New JCAHO Medication Management Standards for 2004

Darryl S. Rich

Disclosures

Am J Health Syst Pharm. 2004;61(13) 

In This Article

What Changed

The new JCAHO medication management standards place a greater emphasis on medication safety than did previous standards. The new standards are also more prescriptive and have a larger number of more detailed requirements.

In addition, many standards related to medication use are now consolidated in a new and separate chapter on medication management. The new medication management standards can be found in the 2004 Comprehensive Accreditation Manual for Hospitals[3] as well as the 2004 Comprehensive Accreditation Manuals for Ambulatory Health Care, Behavioral Health, and Home Care and Long Term Care. The chapter will be expanded to manuals in other programs (e.g., critical access hospitals, networks) in 2005 or 2006. The glossary in each manual was expanded to include more definitions related to medication management.

Medication Management Process

The system for how health care organizations handle medications was renamed from "medication use" to "medication management" to better reflect the process. In the past, the medication-use process had four steps: (1) ordering and prescribing, (2) preparing and dispensing, (3) administration, and (4) monitoring. Two new steps have been added: (1) medication selection and procurement (i.e., formulary considerations) and (2) storage. They have been placed before the ordering step, which now includes transcribing medication orders. The chapter on medication management was reorganized around these six steps.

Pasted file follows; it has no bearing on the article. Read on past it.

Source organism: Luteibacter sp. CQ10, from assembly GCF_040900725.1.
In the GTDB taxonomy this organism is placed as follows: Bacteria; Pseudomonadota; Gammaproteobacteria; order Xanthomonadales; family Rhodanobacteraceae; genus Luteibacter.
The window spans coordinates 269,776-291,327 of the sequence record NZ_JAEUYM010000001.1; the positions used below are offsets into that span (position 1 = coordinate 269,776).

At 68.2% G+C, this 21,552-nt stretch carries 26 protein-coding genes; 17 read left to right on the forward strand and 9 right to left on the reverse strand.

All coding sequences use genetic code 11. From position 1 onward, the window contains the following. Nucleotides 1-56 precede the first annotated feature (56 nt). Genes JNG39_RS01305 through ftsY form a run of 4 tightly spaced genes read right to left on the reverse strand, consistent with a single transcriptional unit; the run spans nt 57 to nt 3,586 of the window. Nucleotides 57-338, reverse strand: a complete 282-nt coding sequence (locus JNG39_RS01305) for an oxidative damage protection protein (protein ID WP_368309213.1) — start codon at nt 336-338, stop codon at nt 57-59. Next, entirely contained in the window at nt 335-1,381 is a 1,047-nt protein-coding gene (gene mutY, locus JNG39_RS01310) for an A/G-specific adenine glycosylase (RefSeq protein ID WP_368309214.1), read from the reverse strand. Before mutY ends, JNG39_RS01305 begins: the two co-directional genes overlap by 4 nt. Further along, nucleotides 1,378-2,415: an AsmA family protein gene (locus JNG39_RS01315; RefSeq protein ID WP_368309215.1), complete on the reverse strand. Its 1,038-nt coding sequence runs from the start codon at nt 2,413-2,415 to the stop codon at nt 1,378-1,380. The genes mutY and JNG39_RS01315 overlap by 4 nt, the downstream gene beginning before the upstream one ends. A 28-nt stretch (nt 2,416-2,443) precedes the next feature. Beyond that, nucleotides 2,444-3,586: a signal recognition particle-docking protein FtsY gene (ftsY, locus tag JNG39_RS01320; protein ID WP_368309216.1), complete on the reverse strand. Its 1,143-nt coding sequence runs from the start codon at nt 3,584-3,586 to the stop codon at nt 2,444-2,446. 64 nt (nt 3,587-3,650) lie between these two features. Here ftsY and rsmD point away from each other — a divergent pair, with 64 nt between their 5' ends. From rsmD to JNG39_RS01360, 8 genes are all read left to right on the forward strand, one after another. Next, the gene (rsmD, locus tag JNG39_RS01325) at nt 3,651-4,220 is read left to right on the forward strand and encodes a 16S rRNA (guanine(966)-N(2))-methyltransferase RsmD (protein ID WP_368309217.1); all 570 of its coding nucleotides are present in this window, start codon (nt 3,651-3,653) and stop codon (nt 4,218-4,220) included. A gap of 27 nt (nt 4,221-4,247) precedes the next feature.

Definition of Medication

The definition of medication was revised ( Table 1 ) to include more examples, as the definition of the past was the source of many questions. The new definition is found in the glossary and preamble to the chapter and includes, but is not limited to, any product considered a drug by the Food and Drug Administration (FDA), with the exception of enteral nutrient solutions, oxygen, and other medical gases. The JCAHO definition of medication does not include enteral nutrient solutions because they are considered food products, nor does it include medical gases purchased in gaseous form because they are handled differently from medications. The definition does include anesthetic agents that are purchased in liquid form before becoming a gas. JCAHO has separate standards for nutritional products and medical gases.

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